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I had to first withdraw using same syringe/needle used to load cartridge.

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I’m considering switching from MDI to a pump (probably omnipod). Curious though, since you said you had great A1Cs on MDI, what influenced you to switch to pumping? Thanks


Progressive neuropathy and a CGM.

My A1Cs didnt tell the whole story. My A1Cs had been sliding up and down, from very good to mostly good according to my PCP but occasionally mediocre, and I didn’t understand why. I was convinced that I had good control of my diabetes, because my before-meal readings were good, but I actually didn’t. I just never recorded a super high or stayed high long enough to have symptoms of hyper. I also have enough hypo awareness to wake from a “sound”* sleep, so never got into hypo trouble. (*It wasn’t actually sound sleep).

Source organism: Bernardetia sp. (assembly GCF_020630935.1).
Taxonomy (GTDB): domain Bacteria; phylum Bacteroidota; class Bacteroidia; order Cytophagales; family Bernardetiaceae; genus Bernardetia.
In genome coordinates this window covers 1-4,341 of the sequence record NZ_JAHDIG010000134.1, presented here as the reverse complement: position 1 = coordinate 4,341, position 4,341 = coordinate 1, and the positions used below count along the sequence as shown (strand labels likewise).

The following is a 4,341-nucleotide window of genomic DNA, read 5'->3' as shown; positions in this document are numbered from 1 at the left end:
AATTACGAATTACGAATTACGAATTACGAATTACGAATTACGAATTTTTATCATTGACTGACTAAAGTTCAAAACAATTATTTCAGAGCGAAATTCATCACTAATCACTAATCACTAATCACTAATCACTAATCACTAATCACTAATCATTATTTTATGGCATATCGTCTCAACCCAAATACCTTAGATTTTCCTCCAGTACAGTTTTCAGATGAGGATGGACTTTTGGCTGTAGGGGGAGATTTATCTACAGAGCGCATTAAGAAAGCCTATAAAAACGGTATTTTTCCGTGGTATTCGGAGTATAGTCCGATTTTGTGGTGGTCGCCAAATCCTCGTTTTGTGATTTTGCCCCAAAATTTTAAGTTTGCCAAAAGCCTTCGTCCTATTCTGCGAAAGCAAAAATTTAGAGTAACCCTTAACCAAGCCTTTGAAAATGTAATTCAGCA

When I saw an endo for tne first time in a decade, they thought I had good control, didn’t understand my concerns. But they couldn’t make heads or tails of my logs and asked me if i was interested in newer tech. My first reaction was no because of the cost. They offered to have me use some that wouldn’t cost me anything to get a better handle on what was going on.

After reluctantly using a professional CGM for two weeks and anaylzing the weekly reports, it was clear to me that I had “broken clock” control. My between fingerstick readings varied widely. My time in range between those readings wasn’t objectively great. I was high enough, frequently enough, for the cumulative effect to explain the erratic A1Cs and why my neuropathy had been progressing.

I don’t consider 25% time out of range to be good mangement but a goal for people who are out of control and for whom good control is potentially dangerous. I used a sample personal CGM for another 2 weeks and was able to modify my diet enough to get half way to where I wanted to be.

I figured that at age 75, my ability to manage with MDI wasn’t going to get any better, that it was better to transition to using a somewhat-smart pump while I was still able to master it. As an engineer I’m counting on the tech to improve, but my mind is an entirely different matter.